Sunday, March 30, 2008
WTF? Where did that come from? It doesn't sound remotely like any real names in any of the books we read, so she must have picked it up at school ... but still ... Falconer? WTF? We've got to stop leaving Jason's D&D books laying around now that she's getting better at recognizing letters and words, I guess.
Falconer. Did I mention, WTF?
"Okay, Liza, are you ready to go stand under the waterfall for a while?"
(bathtub starts running)
"Time to come get in the bathtub and take a shower, Liza."
"I don't wanna take a bath! I don't wanna take my band-aid off! Aaaaaaaaahhhhhh!"
"Who said anything about band-aids? You can leave it on, I don't care."
(two minutes later)
"I wanna watch a video."
"You want to watch a video? You can watch this one on the camera of you screaming."
(watches video, giggling occasionally)
"Was that fun to watch? Or did it hurt your ears?"
"That was funny! Now I wanna watch Barney."
(Liza turns on DVD player and settles in)
"It's not time to watch a video, it's time to take a bath. Turn off the DVD player and come to the bathroom."
(Jason turns off DVD player)
"I wanna watch a video! Aaaaahhhhhhhh!"
(two minutes later)
"I think I know what this is about. You think we're going to take off your band-aid, and it's going to hurt. Is that right?"
"You can leave the band-aid on if you want to. How about we make a deal - you go take a bath, and we won't touch your band-aid. Deal?"
(Liza and Gretchen shake hands solemnly; Jason fetches swimsuit and grass skirt)
(Liza giggles maniacally and strips naked as fast as Superman)
Back with the salesman, we do the usual car dealership tapdance, arrange to have a test drive, and pull out with him waving to us from the parking lot. During the test drive we discuss the merits of the car, and I mention that he looked familiar, like one of the people who used to work at the company we worked for when we first moved to Cleveland. Jason isn't so sure, and we drop the topic in favor of a spirited discussion of wind noise and cup holder convenience. I notice as we drive by that the sign in front of a local church says that coincidence is when God wishes to remain anonymous.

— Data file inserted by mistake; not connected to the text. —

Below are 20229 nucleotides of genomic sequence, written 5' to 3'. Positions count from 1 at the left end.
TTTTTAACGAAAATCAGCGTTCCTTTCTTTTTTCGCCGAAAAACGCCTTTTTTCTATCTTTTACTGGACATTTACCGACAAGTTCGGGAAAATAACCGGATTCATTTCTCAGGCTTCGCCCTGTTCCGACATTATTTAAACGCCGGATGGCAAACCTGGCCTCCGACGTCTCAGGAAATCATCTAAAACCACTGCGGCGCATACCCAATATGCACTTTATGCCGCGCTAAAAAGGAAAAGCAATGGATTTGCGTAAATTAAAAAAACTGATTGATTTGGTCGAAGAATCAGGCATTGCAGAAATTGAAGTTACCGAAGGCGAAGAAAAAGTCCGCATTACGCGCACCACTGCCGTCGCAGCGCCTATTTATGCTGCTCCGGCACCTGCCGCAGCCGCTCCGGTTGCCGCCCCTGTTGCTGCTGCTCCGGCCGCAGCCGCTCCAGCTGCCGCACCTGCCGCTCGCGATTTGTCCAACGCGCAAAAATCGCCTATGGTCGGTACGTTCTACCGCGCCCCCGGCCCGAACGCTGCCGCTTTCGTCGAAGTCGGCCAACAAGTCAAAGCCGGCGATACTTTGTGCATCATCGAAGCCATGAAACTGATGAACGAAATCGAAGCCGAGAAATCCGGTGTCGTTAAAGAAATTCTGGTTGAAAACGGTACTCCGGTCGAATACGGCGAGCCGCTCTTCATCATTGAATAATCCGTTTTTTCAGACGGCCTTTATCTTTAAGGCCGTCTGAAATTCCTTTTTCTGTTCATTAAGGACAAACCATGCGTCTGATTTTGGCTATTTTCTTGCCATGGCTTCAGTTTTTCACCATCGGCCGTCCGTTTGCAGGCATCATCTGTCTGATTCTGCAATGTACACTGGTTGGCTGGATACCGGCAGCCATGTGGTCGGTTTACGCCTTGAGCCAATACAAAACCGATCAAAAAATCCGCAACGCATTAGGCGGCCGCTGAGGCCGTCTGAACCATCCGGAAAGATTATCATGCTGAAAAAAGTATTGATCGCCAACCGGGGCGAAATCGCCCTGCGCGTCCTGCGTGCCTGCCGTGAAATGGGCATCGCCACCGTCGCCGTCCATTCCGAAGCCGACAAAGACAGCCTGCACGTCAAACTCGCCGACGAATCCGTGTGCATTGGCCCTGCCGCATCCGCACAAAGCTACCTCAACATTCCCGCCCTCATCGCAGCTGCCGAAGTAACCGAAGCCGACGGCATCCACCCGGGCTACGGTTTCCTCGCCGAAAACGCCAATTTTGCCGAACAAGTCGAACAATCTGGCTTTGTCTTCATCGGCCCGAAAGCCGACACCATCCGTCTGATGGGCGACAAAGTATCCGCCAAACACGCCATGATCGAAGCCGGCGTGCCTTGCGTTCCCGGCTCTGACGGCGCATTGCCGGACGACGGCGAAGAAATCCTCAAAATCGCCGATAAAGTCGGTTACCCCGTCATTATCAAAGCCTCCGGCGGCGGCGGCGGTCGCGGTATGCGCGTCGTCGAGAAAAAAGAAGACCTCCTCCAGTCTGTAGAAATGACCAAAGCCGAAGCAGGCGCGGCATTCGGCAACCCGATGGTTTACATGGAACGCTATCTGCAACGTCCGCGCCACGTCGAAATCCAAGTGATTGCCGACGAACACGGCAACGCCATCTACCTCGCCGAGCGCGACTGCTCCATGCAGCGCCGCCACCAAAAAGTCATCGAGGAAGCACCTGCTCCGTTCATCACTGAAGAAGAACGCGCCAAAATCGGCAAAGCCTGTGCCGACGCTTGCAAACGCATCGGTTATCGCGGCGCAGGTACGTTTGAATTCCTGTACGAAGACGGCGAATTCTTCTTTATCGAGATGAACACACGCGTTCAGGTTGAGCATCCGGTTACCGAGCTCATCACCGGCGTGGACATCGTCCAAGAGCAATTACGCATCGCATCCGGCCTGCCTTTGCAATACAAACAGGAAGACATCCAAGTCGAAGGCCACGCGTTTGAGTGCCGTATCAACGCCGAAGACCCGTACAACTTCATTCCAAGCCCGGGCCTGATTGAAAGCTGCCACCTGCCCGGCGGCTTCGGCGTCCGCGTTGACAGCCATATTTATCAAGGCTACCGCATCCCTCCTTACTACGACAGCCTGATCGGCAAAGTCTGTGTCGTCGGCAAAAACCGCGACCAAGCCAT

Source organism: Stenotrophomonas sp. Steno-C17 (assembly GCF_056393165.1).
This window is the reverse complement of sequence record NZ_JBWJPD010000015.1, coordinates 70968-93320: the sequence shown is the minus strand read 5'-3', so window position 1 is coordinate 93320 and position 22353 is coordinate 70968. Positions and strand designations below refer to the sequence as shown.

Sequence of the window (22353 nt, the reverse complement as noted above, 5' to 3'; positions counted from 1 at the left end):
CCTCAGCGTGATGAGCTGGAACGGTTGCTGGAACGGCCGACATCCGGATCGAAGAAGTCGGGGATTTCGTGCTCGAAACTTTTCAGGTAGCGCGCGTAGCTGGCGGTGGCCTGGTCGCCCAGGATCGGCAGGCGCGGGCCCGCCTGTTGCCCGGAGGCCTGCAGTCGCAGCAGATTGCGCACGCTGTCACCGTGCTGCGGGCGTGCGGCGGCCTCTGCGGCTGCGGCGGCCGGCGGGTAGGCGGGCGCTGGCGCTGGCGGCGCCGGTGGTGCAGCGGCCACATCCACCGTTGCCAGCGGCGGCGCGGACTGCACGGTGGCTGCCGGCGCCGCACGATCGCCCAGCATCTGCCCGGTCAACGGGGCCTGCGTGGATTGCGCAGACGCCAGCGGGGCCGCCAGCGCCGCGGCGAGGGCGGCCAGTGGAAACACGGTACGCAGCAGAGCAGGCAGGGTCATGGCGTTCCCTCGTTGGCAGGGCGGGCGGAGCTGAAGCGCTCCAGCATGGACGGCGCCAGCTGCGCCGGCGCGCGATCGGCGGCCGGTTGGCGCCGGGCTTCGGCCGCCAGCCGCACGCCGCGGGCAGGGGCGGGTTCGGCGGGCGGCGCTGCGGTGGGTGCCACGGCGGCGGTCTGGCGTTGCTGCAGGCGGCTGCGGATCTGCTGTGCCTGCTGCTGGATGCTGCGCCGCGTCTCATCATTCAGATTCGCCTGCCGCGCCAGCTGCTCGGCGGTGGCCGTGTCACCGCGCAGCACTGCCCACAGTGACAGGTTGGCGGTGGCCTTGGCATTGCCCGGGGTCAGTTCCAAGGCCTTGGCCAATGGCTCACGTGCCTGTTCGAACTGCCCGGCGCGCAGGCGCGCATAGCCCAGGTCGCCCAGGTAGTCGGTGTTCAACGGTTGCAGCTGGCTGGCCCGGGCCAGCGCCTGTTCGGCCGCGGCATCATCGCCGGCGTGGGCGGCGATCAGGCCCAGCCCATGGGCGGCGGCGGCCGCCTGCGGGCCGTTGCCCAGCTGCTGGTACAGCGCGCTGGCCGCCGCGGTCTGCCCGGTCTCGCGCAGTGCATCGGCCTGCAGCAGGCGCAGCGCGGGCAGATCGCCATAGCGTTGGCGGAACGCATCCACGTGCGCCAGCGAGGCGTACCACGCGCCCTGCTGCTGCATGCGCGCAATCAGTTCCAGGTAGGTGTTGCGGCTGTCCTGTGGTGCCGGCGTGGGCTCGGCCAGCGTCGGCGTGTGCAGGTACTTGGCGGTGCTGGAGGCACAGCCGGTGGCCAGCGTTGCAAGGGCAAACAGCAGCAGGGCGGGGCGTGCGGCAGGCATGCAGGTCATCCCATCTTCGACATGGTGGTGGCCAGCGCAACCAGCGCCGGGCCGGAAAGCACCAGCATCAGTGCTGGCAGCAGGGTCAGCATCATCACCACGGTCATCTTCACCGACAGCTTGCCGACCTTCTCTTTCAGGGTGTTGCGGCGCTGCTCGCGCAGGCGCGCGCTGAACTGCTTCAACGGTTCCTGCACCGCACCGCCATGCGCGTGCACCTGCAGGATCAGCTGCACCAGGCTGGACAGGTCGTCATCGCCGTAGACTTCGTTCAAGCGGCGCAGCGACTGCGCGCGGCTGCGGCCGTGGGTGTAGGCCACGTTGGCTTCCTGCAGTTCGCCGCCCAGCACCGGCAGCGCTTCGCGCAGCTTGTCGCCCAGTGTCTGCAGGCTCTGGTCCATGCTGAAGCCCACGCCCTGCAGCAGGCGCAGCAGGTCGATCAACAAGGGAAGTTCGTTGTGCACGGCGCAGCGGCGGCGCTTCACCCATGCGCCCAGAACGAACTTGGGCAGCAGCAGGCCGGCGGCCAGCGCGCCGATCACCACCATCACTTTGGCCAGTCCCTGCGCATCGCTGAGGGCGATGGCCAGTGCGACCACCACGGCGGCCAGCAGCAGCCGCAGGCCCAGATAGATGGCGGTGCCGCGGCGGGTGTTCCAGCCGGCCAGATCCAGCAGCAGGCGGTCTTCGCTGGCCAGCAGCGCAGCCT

Back in the dealership we wind things up with the salesman, who gives us his card ... and it is, indeed, the guy from work. Yup, it's a very small world sometimes, 50,000 people or not.
(and I didn't make a mistake in framing the shot this way - if you think I'm going to take a picture of my face at 1am sans makeup, you're out of your mind)
Friday, March 28, 2008
Thursday, March 27, 2008
The meal was saved by the green beans below, which were so good we actually used extra noodles to dip up the sauce after all the beans were gone. Lacking the fancy All-Clad saute pan recommended in the article, I used my straight-sided cast iron skillet, which worked wonderfully. It's finally achieved the state of seasoned nirvana where even messy fried gloppy stuff like this sauce wiped out with hot water ... which means I'll probably catch something on fire in it next time I cook, warping the skillet past the point of salvaging. Or something.
Anyway, the beans kicked ass. Try them soon.
Fast and Flavorful Vegetable Sautes - Chinese Restaurant-Style Sauteed Green Beans
From Fine Cooking March 2008 issue, page 45
1 Tbs less-sodium soy sauce
1 Tbs honey
1 Tbs unsalted butter
2 Tbs extra-virgin olive oil
12 oz green beans, trimmed
1 Tbs minced garlic